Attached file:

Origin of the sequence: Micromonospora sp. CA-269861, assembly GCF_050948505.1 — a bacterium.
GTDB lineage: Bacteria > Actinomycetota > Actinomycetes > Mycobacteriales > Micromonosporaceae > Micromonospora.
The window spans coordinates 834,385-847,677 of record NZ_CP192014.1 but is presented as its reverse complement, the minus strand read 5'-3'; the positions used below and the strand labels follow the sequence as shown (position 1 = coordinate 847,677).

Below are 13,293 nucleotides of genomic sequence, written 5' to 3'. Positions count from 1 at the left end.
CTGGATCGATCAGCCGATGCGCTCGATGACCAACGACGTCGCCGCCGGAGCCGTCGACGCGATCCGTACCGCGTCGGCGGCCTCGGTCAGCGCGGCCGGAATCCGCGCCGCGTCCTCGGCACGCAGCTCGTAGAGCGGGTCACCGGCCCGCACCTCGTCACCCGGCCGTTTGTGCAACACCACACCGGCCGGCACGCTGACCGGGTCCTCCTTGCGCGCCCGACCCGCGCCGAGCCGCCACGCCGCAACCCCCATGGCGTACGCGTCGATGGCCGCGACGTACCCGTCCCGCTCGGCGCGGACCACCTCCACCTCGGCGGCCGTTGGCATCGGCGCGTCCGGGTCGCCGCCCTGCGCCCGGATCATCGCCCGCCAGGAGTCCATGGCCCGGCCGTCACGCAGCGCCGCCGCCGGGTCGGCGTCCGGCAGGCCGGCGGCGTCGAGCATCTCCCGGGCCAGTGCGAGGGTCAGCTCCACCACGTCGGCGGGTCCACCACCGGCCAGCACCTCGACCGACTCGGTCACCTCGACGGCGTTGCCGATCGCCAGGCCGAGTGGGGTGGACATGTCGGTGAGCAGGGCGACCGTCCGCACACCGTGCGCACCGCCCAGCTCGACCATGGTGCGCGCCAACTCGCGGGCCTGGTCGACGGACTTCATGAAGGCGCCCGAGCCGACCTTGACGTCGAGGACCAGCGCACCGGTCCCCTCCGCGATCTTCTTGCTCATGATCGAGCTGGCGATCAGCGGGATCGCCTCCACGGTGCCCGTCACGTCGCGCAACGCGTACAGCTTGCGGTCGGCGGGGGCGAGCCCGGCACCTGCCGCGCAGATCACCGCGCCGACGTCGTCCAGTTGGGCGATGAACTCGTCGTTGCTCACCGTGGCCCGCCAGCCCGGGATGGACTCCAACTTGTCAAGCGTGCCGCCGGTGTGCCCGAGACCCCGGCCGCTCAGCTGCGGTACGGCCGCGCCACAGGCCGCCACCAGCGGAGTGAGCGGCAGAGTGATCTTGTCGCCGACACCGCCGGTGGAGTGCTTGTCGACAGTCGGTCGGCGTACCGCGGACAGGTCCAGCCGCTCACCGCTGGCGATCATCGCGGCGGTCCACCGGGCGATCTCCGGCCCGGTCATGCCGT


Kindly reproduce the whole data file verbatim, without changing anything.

Origin of the sequence: Micromonospora sp. CA-269861, assembly GCF_050948505.1 — a bacterium.
GTDB lineage: Bacteria > Actinomycetota > Actinomycetes > Mycobacteriales > Micromonosporaceae > Micromonospora.
The window spans coordinates 834,385-847,677 of record NZ_CP192014.1 but is presented as its reverse complement, the minus strand read 5'-3'; the positions used below and the strand labels follow the sequence as shown (position 1 = coordinate 847,677).

Below are 13,293 nucleotides of genomic sequence, written 5' to 3'. Positions count from 1 at the left end.
CTGGATCGATCAGCCGATGCGCTCGATGACCAACGACGTCGCCGCCGGAGCCGTCGACGCGATCCGTACCGCGTCGGCGGCCTCGGTCAGCGCGGCCGGAATCCGCGCCGCGTCCTCGGCACGCAGCTCGTAGAGCGGGTCACCGGCCCGCACCTCGTCACCCGGCCGTTTGTGCAACACCACACCGGCCGGCACGCTGACCGGGTCCTCCTTGCGCGCCCGACCCGCGCCGAGCCGCCACGCCGCAACCCCCATGGCGTACGCGTCGATGGCCGCGACGTACCCGTCCCGCTCGGCGCGGACCACCTCCACCTCGGCGGCCGTTGGCATCGGCGCGTCCGGGTCGCCGCCCTGCGCCCGGATCATCGCCCGCCAGGAGTCCATGGCCCGGCCGTCACGCAGCGCCGCCGCCGGGTCGGCGTCCGGCAGGCCGGCGGCGTCGAGCATCTCCCGGGCCAGTGCGAGGGTCAGCTCCACCACGTCGGCGGGTCCACCACCGGCCAGCACCTCGACCGACTCGGTCACCTCGACGGCGTTGCCGATCGCCAGGCCGAGTGGGGTGGACATGTCGGTGAGCAGGGCGACCGTCCGCACACCGTGCGCACCGCCCAGCTCGACCATGGTGCGCGCCAACTCGCGGGCCTGGTCGACGGACTTCATGAAGGCGCCCGAGCCGACCTTGACGTCGAGGACCAGCGCACCGGTCCCCTCCGCGATCTTCTTGCTCATGATCGAGCTGGCGATCAGCGGGATCGCCTCCACGGTGCCCGTCACGTCGCGCAACGCGTACAGCTTGCGGTCGGCGGGGGCGAGCCCGGCACCTGCCGCGCAGATCACCGCGCCGACGTCGTCCAGTTGGGCGATGAACTCGTCGTTGCTCACCGTGGCCCGCCAGCCCGGGATGGACTCCAACTTGTCAAGCGTGCCGCCGGTGTGCCCGAGACCCCGGCCGCTCAGCTGCGGTACGGCCGCGCCACAGGCCGCCACCAGCGGAGTGAGCGGCAGAGTGATCTTGTCGCCGACACCGCCGGTGGAGTGCTTGTCGACAGTCGGTCGGCGTACCGCGGACAGGTCCAGCCGCTCACCGCTGGCGATCATCGCGGCGGTCCACCGGGCGATCTCCGGCCCGGTCATGCCGT